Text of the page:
Large IAG A320 orderBack to Forum
Anonymous15 Aug 2013
Interesting, but most of the aircraft seem to be destined for Vueling.
I wonder where the other aircraft go. Hopefully the first ones are to replace the old BA 737 fleet.15 Aug 2013
This is excellent news and proof (not that it was ever required) that despite it still being in its formative years, IAG is on track to become Europe’s leading airline group.
Air France KLM and Lufthansa look positively lethargic by comparison!15 Aug 2013
So IAG decides to
a) overpay for an already high performing airline – Vueling – which would have invested in new metal regardless of the take-over anyway.
b) update some of its fleet which CAPA viewed as one of the oldest among legacy airlines
and Hippo is ecstatic. Big whoop, though I guess we should be grateful for small mercies.
The BA-JetBlue link up is imo far more of a fillip.
Methinks I had better reduce my share holding in Duct/Gaffer tape companies.15 Aug 2013
Modern aircraft are much cheaper to run than older ones. Couple that with very low interest rates currently and IAG’s excellent credit rating, using manufacturers finance, it’s got to be an absolute winner. In 2 years (or less) these ultra low rates will no longer be available so it’s good to commit now.15 Aug 2013
Looks like a perfect opportunity for the ageing LGW 737s to be replaced by an Airbus fleet……..with Veuling colours on the outside and low-cost Veuling crew on the inside!16 Aug 2013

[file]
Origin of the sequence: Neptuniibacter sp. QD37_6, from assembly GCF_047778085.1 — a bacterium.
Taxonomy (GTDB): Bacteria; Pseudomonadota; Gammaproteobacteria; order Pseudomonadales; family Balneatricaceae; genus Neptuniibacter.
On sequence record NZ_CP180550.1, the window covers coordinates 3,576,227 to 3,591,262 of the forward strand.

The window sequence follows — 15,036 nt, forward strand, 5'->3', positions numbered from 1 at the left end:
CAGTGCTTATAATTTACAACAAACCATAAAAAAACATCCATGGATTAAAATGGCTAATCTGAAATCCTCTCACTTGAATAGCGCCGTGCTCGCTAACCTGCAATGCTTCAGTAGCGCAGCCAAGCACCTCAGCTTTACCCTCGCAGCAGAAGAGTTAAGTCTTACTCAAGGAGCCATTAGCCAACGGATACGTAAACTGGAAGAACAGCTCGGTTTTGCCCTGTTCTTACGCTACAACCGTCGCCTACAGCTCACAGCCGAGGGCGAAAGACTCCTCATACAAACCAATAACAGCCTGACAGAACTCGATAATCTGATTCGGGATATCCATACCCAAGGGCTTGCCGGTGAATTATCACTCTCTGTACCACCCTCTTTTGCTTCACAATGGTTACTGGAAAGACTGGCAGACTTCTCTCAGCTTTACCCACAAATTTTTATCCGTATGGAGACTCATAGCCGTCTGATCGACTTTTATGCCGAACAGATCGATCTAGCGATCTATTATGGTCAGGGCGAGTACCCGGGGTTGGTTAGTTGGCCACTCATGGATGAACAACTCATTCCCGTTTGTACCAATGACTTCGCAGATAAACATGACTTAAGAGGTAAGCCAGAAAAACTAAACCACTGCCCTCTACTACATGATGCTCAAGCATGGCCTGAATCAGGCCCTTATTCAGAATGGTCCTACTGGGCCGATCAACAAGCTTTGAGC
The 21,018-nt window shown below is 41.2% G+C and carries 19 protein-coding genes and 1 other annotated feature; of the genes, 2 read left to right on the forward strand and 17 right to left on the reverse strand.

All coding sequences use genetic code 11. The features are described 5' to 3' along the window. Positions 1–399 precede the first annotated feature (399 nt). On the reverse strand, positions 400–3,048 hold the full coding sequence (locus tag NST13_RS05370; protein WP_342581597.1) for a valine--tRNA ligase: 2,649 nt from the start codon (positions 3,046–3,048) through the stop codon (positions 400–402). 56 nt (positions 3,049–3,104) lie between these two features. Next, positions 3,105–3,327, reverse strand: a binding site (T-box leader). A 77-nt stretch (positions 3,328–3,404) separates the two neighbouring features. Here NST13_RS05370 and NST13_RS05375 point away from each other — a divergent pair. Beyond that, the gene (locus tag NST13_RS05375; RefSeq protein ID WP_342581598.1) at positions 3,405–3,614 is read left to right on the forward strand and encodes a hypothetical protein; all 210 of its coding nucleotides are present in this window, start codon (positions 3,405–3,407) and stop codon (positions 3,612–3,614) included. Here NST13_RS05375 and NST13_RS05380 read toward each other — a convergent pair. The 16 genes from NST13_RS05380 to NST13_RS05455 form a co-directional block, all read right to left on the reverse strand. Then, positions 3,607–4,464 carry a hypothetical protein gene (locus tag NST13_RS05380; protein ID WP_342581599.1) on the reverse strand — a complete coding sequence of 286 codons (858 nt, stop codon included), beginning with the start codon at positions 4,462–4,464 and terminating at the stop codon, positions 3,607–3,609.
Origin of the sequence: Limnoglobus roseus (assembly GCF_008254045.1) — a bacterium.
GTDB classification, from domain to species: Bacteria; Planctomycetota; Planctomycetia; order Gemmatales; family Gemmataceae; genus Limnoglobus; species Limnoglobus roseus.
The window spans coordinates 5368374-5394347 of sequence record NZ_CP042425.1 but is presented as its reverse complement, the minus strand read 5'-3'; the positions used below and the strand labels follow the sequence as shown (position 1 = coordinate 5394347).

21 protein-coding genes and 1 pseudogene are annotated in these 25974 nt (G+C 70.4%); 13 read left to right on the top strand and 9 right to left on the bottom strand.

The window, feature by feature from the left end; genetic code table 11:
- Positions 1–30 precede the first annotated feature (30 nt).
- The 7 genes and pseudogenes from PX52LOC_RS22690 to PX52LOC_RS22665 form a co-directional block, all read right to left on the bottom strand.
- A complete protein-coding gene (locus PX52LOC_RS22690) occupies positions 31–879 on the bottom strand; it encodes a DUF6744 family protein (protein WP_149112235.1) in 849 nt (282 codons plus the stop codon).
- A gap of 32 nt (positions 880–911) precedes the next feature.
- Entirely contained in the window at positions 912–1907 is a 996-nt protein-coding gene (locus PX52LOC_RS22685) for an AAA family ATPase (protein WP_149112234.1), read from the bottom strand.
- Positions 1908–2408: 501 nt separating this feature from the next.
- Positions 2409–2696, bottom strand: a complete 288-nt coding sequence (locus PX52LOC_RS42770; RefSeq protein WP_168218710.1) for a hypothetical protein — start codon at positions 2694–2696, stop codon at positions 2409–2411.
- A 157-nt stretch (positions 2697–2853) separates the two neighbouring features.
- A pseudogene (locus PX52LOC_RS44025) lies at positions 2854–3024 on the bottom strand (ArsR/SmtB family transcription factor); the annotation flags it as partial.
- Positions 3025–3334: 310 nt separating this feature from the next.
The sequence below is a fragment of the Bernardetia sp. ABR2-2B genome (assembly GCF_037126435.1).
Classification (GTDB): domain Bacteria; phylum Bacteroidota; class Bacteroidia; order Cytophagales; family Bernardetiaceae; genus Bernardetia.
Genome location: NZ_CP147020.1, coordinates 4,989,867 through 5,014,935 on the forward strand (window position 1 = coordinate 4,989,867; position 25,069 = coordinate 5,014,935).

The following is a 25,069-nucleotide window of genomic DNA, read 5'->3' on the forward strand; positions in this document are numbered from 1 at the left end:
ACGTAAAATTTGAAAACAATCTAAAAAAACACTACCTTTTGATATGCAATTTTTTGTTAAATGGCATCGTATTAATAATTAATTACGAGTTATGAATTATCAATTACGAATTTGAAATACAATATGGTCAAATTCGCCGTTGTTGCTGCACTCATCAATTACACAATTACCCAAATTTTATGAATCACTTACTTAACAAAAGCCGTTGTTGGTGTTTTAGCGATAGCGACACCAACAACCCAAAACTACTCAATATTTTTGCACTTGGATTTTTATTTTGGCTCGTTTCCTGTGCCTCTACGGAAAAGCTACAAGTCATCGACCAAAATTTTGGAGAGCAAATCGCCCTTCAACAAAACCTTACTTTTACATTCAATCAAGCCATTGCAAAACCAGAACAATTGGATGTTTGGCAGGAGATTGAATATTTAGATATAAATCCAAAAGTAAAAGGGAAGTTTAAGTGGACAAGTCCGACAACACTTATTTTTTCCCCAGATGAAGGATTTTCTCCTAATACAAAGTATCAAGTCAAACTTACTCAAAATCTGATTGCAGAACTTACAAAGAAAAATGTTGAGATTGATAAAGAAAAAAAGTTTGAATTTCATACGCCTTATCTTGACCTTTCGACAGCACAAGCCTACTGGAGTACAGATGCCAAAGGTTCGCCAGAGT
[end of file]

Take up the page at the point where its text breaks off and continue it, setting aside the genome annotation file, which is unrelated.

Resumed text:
The Gatwick 737s are already being gradually replaced by airbuses from Heathrow.
This did seem to be on the cards as far back as 2007, when an order for 8 airbuses was placed for this very purpose:
However, it seems that demand at Heathrow was such that the new airframes went there.
It’s good to see the 737s heading off into the sunset. BA has even brought over a to LGW a few shorthaul A321s to cope with the summer peak, which is good news.
Starting from 17th June there are 10 new A320 being delivered to Heathrow for BA’s use.16 Aug 2013
I thought the lack of replacement for the 737s was all part of the gradual wind down of BA activities at LGW.
Manchester flights stopped, other frequencies recently trimmed back (see below), clapped out aircraft whilst Easyjet is expanding. Looks like the game is up really.16 Aug 2013
IAG did not overpay for Vueling. It already owned nearly half of the airline and by buying almost all of the other shares, IAG has been able to unlock the value of Iberia’s holding in Vueling.
Without IAG’s scale and position as one of the world’s most important and influential purchasers of aircraft, Vueling would not have been able to secure an order of this size safe in the knowledge that if is too big aircraft can be allocated to other members of IAG. Nor would Vueling benefit from the volume discount of a single order for British Airways, Iberia, Vueling and whichever airlines may join IAG in the coming years.
As I have said, we are now being to witness the true power and scale of IAG. Watch your backs Air France KLM and Lufthansa!16 Aug 2013
Hippocampus – 16/08/2013 14:22 GMT : Without IAG’s scale and position as one of the world’s most important and influential purchasers of aircraft, Vueling would not have been able to secure an order of this size safe in the knowledge that if is too big aircraft can be allocated to other members of IAG.
And presumably, the other members of IAG can happily proceed with their planning and strategy secure in the knowledge that if the order is too big then they can, er… be stuffed with the additional planes that Vueling doesn’t need?16 Aug 2013
Hippocampus – 16/08/2013 14:22 GMT
….”As I have said, we are now being to witness the true power and scale of IAG. Watch your backs Air France KLM and Lufthansa!”…
How uninspiring that IAG is using AF and LH as their aspirational target when the real competition and standard setting will be from the Middle East and Far East Carriers.16 Aug 2013